We’ve known for months that President Donald Trump has been downplaying the severity of the coronavirus. In the spring, we knew that Covid-19 wasn’t just like the seasonal flu, despite Trump’s reassurances that it was. And we’ve known that the pandemic won’t just “disappear,” no matter how many times the president insists it will.
But recent revelations that as early as Feb. 7 the president knew that the novel coronavirus was “deadly stuff” cast an even more damning shadow over his irresponsible understatements. During an interview revealed in Bob Woodward’s new book, Trump told the journalist that the virus is passed through the air and that it is “more deadly than even your strenuous flus.” The statement puts Trump’s public comments in the pandemic’s early months — not to mention the resistance to wearing masks — in an even more disturbing light. As does his March 19 admission to Woodward that he “wanted to always play [the virus] down” and that he “still like[s] playing it down.”
The tragic consequences of the White House’s focus on political messaging over public health are obvious. American Oversight has also obtained numerous sets of documents from the early days of the pandemic showing medical and public health experts across the country growing increasingly worried about Covid-19 and the nation’s lack of preparedness — at the same time the president’s insistence on “playing it down” was undermining efforts to contain the virus.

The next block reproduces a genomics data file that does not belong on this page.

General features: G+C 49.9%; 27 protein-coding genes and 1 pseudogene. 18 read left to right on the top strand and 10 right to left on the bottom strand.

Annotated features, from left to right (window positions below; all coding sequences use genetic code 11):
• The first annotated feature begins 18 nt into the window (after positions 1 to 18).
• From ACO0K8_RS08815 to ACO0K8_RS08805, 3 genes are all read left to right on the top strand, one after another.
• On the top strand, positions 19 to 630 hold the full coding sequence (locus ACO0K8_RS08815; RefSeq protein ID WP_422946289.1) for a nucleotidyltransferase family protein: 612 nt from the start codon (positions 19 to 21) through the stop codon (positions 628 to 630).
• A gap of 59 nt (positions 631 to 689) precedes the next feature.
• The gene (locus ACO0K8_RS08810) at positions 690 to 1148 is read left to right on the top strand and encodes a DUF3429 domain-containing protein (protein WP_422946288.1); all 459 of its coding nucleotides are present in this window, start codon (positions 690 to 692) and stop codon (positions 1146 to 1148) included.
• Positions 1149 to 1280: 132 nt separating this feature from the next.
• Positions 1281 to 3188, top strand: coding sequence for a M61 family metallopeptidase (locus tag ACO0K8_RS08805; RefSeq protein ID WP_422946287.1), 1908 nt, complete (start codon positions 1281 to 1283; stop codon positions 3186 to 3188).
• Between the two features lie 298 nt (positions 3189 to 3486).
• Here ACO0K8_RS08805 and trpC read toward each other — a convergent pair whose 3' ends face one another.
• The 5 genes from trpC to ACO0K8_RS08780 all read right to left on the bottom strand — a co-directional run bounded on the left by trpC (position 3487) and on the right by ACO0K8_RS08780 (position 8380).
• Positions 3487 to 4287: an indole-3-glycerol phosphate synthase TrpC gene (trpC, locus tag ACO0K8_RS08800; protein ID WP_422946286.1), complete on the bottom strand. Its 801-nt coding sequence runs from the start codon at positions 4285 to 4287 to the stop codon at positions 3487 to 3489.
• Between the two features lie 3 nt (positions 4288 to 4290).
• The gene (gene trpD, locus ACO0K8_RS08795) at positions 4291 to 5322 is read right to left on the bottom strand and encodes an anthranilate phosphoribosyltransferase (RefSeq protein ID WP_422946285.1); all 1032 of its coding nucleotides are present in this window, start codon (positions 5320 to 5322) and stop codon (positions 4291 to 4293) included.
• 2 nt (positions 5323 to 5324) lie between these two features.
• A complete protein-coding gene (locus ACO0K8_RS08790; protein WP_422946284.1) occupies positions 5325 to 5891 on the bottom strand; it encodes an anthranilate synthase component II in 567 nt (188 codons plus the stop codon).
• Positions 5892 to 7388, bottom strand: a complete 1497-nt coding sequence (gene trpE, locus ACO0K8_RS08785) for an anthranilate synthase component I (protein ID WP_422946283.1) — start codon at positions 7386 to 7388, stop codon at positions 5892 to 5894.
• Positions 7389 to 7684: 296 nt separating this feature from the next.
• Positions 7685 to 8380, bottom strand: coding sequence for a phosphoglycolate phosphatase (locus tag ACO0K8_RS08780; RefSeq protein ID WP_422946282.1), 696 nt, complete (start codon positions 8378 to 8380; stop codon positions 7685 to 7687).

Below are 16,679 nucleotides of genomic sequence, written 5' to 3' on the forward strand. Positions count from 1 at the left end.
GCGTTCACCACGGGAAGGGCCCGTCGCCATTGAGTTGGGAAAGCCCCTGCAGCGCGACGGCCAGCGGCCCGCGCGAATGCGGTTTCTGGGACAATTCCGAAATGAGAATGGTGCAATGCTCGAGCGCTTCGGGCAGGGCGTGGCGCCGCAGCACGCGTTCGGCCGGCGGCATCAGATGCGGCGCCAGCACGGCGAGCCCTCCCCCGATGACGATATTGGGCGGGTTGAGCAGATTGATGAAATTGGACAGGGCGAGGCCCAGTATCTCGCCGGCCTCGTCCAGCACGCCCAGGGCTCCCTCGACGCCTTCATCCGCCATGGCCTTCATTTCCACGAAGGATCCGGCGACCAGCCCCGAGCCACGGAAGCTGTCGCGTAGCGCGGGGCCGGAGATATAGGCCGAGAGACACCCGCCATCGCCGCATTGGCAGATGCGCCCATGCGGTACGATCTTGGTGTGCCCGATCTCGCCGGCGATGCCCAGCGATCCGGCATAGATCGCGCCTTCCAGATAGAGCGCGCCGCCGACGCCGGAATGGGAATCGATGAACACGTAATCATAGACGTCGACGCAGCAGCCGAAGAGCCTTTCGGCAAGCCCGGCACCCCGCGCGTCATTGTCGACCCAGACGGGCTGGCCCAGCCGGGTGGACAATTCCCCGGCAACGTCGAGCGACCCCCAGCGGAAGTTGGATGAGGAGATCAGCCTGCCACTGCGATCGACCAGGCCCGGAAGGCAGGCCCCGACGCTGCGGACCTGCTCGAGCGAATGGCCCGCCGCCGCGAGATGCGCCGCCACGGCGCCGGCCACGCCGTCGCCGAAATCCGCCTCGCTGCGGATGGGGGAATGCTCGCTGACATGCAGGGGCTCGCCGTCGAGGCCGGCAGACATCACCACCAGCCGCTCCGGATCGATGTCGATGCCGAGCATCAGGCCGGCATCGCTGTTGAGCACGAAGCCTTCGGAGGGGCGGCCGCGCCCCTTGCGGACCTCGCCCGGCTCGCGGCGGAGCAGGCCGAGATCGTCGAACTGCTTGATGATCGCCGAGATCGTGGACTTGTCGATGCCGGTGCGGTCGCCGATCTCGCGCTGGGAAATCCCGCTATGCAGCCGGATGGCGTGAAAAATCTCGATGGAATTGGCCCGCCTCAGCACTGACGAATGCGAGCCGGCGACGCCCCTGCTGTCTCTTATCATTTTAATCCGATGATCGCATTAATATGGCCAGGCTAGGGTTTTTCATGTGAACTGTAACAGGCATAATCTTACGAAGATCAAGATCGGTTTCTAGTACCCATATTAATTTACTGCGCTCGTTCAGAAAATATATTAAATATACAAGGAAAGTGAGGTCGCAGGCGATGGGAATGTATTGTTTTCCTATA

“We are at a crisis here,” said a health-care official in Wisconsin on Feb. 24, regarding shortages of personal protective equipment — the same day Trump said the virus was “very much under control in the USA.” “We are flying blind,” a doctor at the Department of Veterans Affairs wrote on Feb. 27., as Trump tweeted that the “numbers look to be going down.” And a PowerPoint presentation from a White House Coronavirus Task Force briefing showing the stark differences between Covid-19 and the flu, as well as coronavirus hotspots across the country, is dated March 21; two days later, Trump said, “Parts of our country are very lightly affected.”